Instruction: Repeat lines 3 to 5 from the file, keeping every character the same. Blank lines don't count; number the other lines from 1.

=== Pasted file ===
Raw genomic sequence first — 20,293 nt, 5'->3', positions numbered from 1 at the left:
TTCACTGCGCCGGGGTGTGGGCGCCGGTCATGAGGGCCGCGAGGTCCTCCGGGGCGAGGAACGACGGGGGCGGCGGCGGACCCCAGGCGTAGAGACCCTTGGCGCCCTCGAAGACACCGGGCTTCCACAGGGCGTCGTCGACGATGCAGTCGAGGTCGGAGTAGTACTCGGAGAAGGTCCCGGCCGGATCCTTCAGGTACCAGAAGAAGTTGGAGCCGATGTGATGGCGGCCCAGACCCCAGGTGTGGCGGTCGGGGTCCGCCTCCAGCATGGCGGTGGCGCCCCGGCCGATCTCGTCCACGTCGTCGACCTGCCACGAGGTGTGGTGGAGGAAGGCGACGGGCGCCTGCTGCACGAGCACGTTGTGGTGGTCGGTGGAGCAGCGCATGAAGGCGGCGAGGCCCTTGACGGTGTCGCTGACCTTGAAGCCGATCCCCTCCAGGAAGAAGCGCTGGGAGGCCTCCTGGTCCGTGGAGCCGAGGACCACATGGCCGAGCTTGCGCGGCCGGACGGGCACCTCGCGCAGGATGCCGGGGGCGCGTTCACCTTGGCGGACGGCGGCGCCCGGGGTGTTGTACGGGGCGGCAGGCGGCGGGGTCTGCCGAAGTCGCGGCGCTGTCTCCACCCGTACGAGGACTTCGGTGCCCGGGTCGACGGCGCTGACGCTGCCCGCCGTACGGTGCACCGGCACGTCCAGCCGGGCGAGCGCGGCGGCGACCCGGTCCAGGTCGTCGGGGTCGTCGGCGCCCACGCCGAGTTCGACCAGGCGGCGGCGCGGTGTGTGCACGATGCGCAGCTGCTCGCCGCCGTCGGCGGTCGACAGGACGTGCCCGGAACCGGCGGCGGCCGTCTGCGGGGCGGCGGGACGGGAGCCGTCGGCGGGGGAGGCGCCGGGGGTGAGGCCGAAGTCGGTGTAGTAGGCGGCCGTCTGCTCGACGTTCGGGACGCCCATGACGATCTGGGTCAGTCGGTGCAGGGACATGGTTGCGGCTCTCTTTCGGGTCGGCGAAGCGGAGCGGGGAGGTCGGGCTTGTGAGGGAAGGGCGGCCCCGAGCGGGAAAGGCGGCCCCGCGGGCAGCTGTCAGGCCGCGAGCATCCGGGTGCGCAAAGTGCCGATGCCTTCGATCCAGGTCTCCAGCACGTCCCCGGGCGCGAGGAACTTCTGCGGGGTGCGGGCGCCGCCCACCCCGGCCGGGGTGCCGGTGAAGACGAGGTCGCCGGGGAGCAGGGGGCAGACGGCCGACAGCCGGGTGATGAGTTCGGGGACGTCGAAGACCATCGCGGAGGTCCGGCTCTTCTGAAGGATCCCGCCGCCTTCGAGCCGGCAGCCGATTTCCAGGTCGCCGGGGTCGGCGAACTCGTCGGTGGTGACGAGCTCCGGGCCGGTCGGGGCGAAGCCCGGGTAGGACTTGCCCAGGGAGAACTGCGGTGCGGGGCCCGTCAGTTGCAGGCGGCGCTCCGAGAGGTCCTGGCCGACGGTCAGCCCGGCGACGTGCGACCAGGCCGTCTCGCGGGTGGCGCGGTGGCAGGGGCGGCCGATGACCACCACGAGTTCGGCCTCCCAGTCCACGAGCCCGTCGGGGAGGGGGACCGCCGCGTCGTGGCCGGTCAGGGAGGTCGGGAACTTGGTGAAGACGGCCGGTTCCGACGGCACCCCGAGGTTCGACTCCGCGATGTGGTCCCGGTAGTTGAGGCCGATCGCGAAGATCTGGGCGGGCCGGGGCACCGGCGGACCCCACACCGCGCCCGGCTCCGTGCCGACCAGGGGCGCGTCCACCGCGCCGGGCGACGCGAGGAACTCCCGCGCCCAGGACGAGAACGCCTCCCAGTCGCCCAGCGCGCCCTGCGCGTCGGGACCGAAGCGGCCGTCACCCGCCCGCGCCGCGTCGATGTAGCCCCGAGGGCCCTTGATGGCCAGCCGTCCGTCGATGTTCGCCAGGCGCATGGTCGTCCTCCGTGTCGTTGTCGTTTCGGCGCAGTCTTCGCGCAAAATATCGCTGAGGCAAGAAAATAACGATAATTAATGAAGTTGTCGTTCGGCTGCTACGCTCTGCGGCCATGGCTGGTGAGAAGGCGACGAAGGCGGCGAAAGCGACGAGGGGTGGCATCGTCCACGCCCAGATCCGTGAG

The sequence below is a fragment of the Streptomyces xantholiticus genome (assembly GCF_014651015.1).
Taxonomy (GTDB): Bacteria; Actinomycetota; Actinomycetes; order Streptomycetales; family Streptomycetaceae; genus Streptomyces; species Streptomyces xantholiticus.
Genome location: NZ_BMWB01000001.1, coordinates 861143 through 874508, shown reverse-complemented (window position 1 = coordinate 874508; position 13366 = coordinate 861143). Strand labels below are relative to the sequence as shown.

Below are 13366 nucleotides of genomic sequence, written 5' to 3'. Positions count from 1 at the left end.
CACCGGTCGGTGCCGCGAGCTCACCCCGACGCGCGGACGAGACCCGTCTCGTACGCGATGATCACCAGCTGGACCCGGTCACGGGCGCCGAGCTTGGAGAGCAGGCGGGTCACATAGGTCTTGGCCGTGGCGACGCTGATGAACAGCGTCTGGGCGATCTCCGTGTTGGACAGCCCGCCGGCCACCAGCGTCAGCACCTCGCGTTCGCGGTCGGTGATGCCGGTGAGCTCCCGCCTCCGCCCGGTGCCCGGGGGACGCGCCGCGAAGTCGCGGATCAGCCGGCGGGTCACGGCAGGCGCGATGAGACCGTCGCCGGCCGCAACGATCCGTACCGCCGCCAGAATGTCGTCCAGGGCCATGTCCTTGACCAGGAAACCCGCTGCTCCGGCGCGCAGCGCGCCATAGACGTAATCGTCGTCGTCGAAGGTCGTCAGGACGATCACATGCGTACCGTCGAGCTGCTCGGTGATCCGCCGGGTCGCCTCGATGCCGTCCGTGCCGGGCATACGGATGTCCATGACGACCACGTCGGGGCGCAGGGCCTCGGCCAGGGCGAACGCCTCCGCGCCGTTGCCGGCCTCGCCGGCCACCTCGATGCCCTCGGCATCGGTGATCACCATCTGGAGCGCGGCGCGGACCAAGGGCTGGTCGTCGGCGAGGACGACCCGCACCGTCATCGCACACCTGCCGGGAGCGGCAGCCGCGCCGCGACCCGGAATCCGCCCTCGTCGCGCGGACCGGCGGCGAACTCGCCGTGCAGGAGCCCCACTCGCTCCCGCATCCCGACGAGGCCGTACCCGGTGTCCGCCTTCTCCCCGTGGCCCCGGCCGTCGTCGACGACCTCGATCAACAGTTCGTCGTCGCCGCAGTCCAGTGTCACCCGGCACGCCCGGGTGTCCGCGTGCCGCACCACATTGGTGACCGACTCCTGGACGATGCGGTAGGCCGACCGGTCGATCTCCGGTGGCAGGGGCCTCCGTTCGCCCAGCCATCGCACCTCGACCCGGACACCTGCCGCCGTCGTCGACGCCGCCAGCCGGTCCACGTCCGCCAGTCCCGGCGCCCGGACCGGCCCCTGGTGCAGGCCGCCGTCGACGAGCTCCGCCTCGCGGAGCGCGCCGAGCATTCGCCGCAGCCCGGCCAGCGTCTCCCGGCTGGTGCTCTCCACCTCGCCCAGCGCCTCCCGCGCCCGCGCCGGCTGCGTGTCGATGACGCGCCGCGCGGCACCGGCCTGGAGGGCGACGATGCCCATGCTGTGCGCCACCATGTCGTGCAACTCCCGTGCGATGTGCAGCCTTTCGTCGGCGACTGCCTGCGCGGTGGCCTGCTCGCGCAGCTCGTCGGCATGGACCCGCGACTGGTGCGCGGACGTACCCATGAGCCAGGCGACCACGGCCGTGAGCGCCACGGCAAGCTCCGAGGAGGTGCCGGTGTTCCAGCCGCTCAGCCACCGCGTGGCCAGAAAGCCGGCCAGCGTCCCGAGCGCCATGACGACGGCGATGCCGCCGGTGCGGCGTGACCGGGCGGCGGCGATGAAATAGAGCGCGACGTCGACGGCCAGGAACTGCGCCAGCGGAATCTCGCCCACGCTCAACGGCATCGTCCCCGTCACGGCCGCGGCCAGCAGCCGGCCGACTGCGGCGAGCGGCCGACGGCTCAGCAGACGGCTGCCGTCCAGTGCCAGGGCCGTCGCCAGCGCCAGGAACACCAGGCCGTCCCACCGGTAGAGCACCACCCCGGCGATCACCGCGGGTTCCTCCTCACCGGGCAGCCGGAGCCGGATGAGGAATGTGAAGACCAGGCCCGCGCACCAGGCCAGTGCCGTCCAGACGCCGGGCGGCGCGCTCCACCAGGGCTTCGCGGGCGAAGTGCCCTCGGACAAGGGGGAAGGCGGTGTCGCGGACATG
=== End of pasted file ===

The sequence below is a fragment of the Streptomyces xantholiticus genome (assembly GCF_014651015.1).
Taxonomy (GTDB): Bacteria; Actinomycetota; Actinomycetes; order Streptomycetales; family Streptomycetaceae; genus Streptomyces; species Streptomyces xantholiticus.
Genome location: NZ_BMWB01000001.1, coordinates 861143 through 874508, shown reverse-complemented (window position 1 = coordinate 874508; position 13366 = coordinate 861143). Strand labels below are relative to the sequence as shown.